. On our tour, we learned that catacomb derives from “cata” (near) and “comb” short for Combus Valley. They were not at all secret, having been the legally designated place for Christian burials. Originally, the catacombs were used for the funerary urns from Roman cremations, and these are still there in the underground crypts. Each crypt is wonderfully preserved, including original molded ceilings (just like the Victorian plastered ceilings that led to molded tin ceilings) and coloured floor files (beige and white) in a geometric pattern. When the families converted to Christianity, they started burying their dead in the catacombs. According to our guide, when space in the family crypt was used up, they began to tunnel outwards. When Sebastian was buried here after his martyrdom, others wanted to be buried here too. Eventually the tunnels extended to seven miles, and 100,000
Glorified in his afterlife on earth
bodies were buried, mainly on small shallow shelves, sealed with marble, with scripted stones, some of which are still there. (All bones now have been removed to a private area.) Then in the first century, Emperor Constantine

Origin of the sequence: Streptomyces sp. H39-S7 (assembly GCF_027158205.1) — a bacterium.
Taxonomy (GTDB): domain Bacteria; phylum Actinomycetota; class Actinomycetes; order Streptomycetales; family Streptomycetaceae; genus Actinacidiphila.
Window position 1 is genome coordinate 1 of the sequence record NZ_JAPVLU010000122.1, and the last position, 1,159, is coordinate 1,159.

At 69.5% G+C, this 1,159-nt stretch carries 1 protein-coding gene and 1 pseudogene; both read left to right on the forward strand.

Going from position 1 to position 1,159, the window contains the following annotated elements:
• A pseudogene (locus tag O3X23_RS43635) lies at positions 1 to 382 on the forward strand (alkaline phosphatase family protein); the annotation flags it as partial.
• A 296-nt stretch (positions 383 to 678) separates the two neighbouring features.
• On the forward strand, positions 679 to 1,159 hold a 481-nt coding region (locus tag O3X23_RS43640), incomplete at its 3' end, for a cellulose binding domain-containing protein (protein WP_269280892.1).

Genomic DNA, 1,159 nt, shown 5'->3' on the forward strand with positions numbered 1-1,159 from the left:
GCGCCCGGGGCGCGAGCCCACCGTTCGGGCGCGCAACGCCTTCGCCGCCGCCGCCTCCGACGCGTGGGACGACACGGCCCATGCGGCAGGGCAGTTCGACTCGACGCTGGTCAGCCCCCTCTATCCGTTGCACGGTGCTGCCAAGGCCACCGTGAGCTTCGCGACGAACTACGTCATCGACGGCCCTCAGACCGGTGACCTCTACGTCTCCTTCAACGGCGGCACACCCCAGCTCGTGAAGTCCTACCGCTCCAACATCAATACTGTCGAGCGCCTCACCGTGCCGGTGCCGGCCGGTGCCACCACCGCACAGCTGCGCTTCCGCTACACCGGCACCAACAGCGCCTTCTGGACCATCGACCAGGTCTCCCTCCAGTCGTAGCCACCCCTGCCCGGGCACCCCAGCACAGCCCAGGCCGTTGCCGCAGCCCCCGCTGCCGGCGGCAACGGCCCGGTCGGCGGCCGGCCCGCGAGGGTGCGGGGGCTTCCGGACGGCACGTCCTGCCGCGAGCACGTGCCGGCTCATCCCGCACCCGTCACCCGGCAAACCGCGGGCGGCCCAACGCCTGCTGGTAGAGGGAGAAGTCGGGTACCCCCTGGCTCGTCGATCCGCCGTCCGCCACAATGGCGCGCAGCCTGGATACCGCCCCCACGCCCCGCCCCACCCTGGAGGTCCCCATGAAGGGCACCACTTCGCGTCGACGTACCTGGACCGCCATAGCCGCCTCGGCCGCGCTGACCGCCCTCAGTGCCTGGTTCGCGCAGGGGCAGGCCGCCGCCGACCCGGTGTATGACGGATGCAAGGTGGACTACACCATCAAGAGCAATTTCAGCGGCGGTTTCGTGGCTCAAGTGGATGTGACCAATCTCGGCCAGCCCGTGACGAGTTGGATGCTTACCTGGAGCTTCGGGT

dug up St. Sebastian, built a beautiful basilica on top of the catacombs, and installed him there in glory. Part of the foundation has been excavated to show how he created firm ground to enable building over the tunnels. The basilica has a light decor, with a magnificent chapel featuring a statue of Constantine, whom I am beginning to recognize.
Finally at the end of our trip, Cecilia bought us sweet, cream-filled cannelloni. What a lovely, redundant treat - we are going out for a reportedly very large dinner tonight.
Sure enough, in the early evening, we walked a few blocks to our restaurant, where we wiled away the evening with a beautiful dinner accompanied at intervals by a funny Italian singer and guitarist who had us singing Cantare and O Solo Mio. The menu was rotini with a red primavera sauce, Roman saltimbocca (veal with prosciutto in cheese and olive oil sauce) and a cream pudding with currant sauce, all accompanied
San Sebastiano fuori le mura, 1610
Churches outside the walls are so named.
by dry red or white wine.